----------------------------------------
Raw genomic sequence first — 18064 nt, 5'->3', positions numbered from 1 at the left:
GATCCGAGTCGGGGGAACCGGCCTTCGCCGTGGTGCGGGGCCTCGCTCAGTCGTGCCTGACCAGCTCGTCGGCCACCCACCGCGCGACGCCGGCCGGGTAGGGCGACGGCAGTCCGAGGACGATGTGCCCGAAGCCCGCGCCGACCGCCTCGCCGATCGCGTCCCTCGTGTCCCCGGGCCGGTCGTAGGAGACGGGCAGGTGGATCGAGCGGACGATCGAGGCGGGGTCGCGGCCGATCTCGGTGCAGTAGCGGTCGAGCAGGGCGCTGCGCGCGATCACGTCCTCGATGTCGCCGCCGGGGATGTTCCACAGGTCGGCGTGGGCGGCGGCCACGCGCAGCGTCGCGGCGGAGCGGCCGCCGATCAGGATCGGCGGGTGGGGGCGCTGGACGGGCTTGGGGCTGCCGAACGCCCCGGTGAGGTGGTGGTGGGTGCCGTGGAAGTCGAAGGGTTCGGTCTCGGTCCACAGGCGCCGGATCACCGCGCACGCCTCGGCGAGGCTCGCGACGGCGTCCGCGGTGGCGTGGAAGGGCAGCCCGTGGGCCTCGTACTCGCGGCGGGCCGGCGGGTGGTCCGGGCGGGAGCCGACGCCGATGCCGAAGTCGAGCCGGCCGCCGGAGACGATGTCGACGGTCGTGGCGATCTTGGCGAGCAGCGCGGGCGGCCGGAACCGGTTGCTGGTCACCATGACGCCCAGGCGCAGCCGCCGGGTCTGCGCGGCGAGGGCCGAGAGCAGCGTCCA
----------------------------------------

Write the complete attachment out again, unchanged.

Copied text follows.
Raw genomic sequence first — 18064 nt, 5'->3', positions numbered from 1 at the left:
GATCCGAGTCGGGGGAACCGGCCTTCGCCGTGGTGCGGGGCCTCGCTCAGTCGTGCCTGACCAGCTCGTCGGCCACCCACCGCGCGACGCCGGCCGGGTAGGGCGACGGCAGTCCGAGGACGATGTGCCCGAAGCCCGCGCCGACCGCCTCGCCGATCGCGTCCCTCGTGTCCCCGGGCCGGTCGTAGGAGACGGGCAGGTGGATCGAGCGGACGATCGAGGCGGGGTCGCGGCCGATCTCGGTGCAGTAGCGGTCGAGCAGGGCGCTGCGCGCGATCACGTCCTCGATGTCGCCGCCGGGGATGTTCCACAGGTCGGCGTGGGCGGCGGCCACGCGCAGCGTCGCGGCGGAGCGGCCGCCGATCAGGATCGGCGGGTGGGGGCGCTGGACGGGCTTGGGGCTGCCGAACGCCCCGGTGAGGTGGTGGTGGGTGCCGTGGAAGTCGAAGGGTTCGGTCTCGGTCCACAGGCGCCGGATCACCGCGCACGCCTCGGCGAGGCTCGCGACGGCGTCCGCGGTGGCGTGGAAGGGCAGCCCGTGGGCCTCGTACTCGCGGCGGGCCGGCGGGTGGTCCGGGCGGGAGCCGACGCCGATGCCGAAGTCGAGCCGGCCGCCGGAGACGATGTCGACGGTCGTGGCGATCTTGGCGAGCAGCGCGGGCGGCCGGAACCGGTTGCTGGTCACCATGACGCCCAGGCGCAGCCGCCGGGTCTGCGCGGCGAGGGCCGAGAGCAGCGTCCA